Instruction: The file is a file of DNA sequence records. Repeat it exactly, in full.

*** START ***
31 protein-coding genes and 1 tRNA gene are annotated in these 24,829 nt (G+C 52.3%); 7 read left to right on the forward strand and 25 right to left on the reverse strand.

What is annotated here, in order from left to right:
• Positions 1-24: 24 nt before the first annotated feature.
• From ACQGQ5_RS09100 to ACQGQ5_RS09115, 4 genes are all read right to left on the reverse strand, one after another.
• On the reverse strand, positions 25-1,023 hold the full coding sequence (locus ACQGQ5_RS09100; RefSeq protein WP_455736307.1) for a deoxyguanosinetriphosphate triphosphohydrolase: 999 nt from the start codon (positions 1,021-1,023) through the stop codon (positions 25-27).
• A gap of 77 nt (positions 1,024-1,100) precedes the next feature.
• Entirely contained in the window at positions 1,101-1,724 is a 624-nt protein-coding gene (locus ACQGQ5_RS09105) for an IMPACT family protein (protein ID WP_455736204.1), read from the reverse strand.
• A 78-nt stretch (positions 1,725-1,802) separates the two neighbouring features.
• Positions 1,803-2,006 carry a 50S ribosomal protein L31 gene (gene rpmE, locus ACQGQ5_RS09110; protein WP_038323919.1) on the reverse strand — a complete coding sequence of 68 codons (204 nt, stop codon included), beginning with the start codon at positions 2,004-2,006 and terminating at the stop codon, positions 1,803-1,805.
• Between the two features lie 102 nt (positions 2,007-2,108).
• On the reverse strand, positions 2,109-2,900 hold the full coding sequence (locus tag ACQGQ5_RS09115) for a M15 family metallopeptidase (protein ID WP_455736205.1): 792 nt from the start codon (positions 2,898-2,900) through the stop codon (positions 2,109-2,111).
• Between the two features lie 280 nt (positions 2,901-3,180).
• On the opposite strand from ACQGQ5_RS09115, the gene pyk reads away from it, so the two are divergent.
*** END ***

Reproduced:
31 protein-coding genes and 1 tRNA gene are annotated in these 24,829 nt (G+C 52.3%); 7 read left to right on the forward strand and 25 right to left on the reverse strand.

What is annotated here, in order from left to right:
• Positions 1-24: 24 nt before the first annotated feature.
• From ACQGQ5_RS09100 to ACQGQ5_RS09115, 4 genes are all read right to left on the reverse strand, one after another.
• On the reverse strand, positions 25-1,023 hold the full coding sequence (locus ACQGQ5_RS09100; RefSeq protein WP_455736307.1) for a deoxyguanosinetriphosphate triphosphohydrolase: 999 nt from the start codon (positions 1,021-1,023) through the stop codon (positions 25-27).
• A gap of 77 nt (positions 1,024-1,100) precedes the next feature.
• Entirely contained in the window at positions 1,101-1,724 is a 624-nt protein-coding gene (locus ACQGQ5_RS09105) for an IMPACT family protein (protein ID WP_455736204.1), read from the reverse strand.
• A 78-nt stretch (positions 1,725-1,802) separates the two neighbouring features.
• Positions 1,803-2,006 carry a 50S ribosomal protein L31 gene (gene rpmE, locus ACQGQ5_RS09110; protein WP_038323919.1) on the reverse strand — a complete coding sequence of 68 codons (204 nt, stop codon included), beginning with the start codon at positions 2,004-2,006 and terminating at the stop codon, positions 1,803-1,805.
• Between the two features lie 102 nt (positions 2,007-2,108).
• On the reverse strand, positions 2,109-2,900 hold the full coding sequence (locus tag ACQGQ5_RS09115) for a M15 family metallopeptidase (protein ID WP_455736205.1): 792 nt from the start codon (positions 2,898-2,900) through the stop codon (positions 2,109-2,111).
• Between the two features lie 280 nt (positions 2,901-3,180).
• On the opposite strand from ACQGQ5_RS09115, the gene pyk reads away from it, so the two are divergent.